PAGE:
Bootstrap marketing

Amilya Antonetti is making her own mark in the soap business, one customer at a time

When Amilya Antonetti began to talk seriously about breaking into the $4.7-billion U.S. laundry-detergent market, in 1994, industry veterans told her she had to be joking. "They all laughed hysterically," Antonetti recalls. "They'd say, 'Honey, have you ever heard of Clorox? Have you ever heard of Tide? There's no place for you here." Time and again, buyers for grocery stores told Antonetti that none of their customers would be interested in the hypoallergenic cleansing products she began developing after learning that her infant son's health problems were aggravated by the chemicals in standard brands. After one such conversation Antonetti came close to admitting defeat. Then she did an about-face, marched right back into the guy's office, and declared, "I have one more thing to say to you: I am your customer."

Convinced that there were others out there like her, Antonetti did her own market research by haunting grocery-store aisles. She spent loads of time talking with female shoppers, she says, "asking and asking and asking, What is it here that's missing?" She persuaded a retired soap buyer for Safeway to put her in touch with formulators. Then in late 1995 she and her lawyer husband, Dennis Karp, sold their home, secured $120,000 in loans from the Small Business Administration, and set up shop as SoapWorks in northern California's San Leandro.

It's been a long haul, but five years later, grocery-store buyers are no longer laughing. Antonetti now has shelf space in 2,500 stores from California to Florida. She generated revenues of $5 million in 1999. And she owes her success to the very customers that grocery-store buyers claimed did not exist. "There was very clearly a niche that was not being served," says Antonetti, who has boldly enlisted would-be customers in her sales effort. "If a mom comes in here and asks, 'Why are you not at my store?' I tell her, 'Look, your store already knows about me. I've already talked with every major chain. If you want us to be in your store, you need to talk to your store manager."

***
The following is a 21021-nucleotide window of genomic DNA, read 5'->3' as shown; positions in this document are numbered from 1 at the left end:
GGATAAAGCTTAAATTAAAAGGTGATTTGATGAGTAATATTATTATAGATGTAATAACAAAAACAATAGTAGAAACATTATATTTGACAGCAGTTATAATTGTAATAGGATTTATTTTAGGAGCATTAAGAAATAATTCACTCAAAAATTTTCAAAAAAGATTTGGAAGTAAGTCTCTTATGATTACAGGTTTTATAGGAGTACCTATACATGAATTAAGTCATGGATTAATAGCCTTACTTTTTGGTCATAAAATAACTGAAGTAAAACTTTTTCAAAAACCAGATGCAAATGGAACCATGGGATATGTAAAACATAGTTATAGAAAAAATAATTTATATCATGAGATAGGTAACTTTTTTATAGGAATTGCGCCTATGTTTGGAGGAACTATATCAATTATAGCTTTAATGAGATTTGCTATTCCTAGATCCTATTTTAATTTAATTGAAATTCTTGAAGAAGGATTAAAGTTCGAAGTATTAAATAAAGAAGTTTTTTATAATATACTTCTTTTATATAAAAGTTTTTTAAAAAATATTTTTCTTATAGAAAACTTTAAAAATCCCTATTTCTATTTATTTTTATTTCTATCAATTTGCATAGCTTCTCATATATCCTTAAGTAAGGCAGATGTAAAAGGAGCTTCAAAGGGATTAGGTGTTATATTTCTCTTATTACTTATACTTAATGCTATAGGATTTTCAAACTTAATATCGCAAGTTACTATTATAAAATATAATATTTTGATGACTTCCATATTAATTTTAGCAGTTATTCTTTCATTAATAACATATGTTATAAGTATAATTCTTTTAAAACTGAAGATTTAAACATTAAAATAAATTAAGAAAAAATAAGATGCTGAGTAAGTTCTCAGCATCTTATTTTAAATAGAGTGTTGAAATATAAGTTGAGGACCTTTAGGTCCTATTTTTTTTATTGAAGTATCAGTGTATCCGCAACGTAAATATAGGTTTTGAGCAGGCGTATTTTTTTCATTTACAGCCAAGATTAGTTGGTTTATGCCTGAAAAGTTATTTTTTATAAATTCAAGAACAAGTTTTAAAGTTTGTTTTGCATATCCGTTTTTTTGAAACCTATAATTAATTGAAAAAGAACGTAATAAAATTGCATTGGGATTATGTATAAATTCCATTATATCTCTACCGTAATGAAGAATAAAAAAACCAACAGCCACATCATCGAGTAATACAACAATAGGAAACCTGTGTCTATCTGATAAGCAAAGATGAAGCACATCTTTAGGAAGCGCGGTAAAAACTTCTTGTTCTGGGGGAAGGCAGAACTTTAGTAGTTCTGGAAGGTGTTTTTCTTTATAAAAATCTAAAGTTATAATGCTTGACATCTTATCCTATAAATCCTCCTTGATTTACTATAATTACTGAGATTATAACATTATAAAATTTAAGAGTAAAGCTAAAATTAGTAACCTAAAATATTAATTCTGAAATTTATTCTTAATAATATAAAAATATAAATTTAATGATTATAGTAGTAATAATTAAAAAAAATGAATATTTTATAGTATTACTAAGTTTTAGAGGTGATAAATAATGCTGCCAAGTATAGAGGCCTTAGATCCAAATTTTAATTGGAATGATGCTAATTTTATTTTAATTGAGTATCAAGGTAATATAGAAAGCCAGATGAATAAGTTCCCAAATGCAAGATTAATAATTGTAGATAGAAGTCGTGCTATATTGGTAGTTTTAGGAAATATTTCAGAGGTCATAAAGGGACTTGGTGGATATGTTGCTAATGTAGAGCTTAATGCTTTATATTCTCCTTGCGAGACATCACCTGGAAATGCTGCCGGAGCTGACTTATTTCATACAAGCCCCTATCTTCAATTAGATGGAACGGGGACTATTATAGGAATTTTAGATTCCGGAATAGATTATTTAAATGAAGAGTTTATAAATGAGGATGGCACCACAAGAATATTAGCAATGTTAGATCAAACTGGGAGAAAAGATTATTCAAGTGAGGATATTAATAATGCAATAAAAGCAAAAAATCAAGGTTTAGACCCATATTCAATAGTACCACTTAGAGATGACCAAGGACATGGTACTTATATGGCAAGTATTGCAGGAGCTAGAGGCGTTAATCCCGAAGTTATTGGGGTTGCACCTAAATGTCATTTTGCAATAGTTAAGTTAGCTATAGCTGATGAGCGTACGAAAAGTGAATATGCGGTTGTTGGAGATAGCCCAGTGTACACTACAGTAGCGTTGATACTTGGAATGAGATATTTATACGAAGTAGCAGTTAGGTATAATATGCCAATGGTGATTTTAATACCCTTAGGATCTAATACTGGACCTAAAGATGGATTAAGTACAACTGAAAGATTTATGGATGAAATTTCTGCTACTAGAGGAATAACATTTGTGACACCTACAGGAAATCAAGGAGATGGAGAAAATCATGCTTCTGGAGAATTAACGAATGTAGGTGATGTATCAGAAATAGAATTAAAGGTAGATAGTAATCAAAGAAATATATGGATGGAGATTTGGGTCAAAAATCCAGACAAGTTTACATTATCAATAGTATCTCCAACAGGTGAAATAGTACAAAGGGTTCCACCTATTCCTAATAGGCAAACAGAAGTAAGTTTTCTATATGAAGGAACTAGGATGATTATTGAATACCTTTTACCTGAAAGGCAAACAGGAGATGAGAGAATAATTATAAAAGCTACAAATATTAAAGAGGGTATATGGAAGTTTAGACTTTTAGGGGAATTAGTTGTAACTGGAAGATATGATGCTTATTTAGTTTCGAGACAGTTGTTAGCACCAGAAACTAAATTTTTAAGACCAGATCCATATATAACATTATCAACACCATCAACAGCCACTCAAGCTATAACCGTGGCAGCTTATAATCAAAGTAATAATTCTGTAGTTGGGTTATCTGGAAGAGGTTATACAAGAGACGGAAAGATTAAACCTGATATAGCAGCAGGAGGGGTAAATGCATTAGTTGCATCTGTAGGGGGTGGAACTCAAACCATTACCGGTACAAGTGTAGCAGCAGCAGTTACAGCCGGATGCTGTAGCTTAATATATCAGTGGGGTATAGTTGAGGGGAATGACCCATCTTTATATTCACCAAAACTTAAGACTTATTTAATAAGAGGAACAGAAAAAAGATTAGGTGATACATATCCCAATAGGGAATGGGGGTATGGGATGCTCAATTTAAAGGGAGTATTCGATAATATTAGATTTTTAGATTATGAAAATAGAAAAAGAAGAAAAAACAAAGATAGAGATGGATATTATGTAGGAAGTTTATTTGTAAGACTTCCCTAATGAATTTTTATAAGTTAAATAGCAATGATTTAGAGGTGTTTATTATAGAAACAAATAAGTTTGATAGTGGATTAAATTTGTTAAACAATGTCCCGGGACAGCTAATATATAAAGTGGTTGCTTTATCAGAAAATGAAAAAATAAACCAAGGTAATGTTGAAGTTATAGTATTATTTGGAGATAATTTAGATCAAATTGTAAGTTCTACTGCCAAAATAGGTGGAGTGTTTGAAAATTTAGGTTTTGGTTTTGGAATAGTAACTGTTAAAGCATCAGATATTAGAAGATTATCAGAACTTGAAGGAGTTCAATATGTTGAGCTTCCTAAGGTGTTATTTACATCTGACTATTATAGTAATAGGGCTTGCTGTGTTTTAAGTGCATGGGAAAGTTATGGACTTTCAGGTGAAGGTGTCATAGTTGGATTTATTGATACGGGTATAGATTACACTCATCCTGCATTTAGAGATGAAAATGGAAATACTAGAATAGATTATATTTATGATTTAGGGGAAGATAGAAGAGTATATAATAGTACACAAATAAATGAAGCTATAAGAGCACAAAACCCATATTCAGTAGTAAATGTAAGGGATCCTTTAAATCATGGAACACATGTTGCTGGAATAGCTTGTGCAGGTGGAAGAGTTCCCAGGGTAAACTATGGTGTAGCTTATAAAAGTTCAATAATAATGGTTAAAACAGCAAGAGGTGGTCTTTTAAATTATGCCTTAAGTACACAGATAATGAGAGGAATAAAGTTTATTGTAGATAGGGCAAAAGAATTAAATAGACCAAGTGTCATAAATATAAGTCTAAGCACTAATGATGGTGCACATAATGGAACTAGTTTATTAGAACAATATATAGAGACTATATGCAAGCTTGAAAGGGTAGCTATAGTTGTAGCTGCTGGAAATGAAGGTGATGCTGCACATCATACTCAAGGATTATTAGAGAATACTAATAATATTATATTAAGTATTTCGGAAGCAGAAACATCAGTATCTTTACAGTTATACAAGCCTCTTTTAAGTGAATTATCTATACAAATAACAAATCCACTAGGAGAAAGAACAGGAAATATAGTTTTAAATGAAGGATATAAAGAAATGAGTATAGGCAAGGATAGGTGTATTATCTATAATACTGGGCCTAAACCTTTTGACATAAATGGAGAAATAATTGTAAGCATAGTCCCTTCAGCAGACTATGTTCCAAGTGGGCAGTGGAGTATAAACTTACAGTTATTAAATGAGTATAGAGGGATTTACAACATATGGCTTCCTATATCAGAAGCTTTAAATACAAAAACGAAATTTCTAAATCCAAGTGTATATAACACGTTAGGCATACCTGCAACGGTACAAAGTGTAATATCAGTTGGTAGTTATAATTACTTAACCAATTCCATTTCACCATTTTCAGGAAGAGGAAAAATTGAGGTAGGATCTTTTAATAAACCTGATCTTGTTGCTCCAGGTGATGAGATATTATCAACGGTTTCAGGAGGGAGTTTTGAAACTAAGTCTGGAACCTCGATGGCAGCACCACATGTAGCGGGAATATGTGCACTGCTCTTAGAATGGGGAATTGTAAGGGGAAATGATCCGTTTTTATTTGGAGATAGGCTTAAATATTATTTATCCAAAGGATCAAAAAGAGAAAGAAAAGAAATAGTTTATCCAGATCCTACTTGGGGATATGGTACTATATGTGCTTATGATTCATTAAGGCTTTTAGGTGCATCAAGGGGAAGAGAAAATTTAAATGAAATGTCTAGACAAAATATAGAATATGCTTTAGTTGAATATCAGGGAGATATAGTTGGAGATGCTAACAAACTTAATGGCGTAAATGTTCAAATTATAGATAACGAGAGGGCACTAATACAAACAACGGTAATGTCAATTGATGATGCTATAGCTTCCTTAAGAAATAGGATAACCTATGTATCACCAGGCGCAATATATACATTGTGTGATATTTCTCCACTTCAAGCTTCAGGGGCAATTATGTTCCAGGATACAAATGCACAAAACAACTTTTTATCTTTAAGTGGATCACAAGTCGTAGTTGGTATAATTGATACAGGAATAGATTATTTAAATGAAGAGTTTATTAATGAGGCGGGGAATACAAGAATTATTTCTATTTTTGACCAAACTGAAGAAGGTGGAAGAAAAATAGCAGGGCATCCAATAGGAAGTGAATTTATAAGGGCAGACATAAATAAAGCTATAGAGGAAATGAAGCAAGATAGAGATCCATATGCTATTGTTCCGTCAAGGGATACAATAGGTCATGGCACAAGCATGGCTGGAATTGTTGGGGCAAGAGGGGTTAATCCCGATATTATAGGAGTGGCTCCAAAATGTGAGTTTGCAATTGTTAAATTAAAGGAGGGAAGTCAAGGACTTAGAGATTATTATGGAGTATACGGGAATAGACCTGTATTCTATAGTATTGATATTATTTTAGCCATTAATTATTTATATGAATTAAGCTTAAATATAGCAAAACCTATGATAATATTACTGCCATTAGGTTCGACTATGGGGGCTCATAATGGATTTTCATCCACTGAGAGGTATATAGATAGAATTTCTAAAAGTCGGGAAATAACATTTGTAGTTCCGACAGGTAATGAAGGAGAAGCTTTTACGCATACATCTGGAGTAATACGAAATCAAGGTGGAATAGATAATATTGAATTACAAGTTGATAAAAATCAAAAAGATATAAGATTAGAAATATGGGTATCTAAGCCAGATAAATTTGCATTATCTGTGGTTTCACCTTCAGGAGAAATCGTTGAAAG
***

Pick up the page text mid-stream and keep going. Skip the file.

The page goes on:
That's just what happened with Joellen Sutterfield, a fashion-industry executive who credits SoapWorks products with reducing the skin rashes she has suffered all her life. Sutterfield boasts that she hectored Safeway store managers for more than a year before they placed their first $50,000 SoapWorks order, in April. "Now," Sutterfield says, "I'm working on the manager at the Whole Foods Market in San Ramon."

At Trader Joe's, SoapWorks has found a "cult following," says product manager Annette Davidson. A SoapWorks customer herself, Davidson says store managers at the 131-store chain reported such "huge demand" from customers that she decided to stock an expanded product line. Indeed, Antonetti's customers have become such apostles for SoapWorks, it's as if she's mixed a marketing ingredient into her formula.

But the secret to SoapWorks' customer-driven marketing scheme isn't solely in the suds. What really makes it work is Antonetti's demonstrated allegiance to her customers, who are smitten as much by what SoapWorks stands for as by what's inside the bottle.

Amilya Antonetti deliberately aligned herself with the market, presenting herself as equal parts mom and CEO.

Under heavy cloud cover on an early morning this spring San Leandro seems like a small town stuck in time. Railcars and truck trailers are scattered like massive jacks around warehouses loaded with iron and metal supplies, welding materials, marble, and stone. Amid this industrial sprawl, SoapWorks is not an immediate standout. Stepping inside the start-up's offices, though, a visitor is swept up into a supercharged atmosphere. The energy epicenter: 33-year-old Antonetti.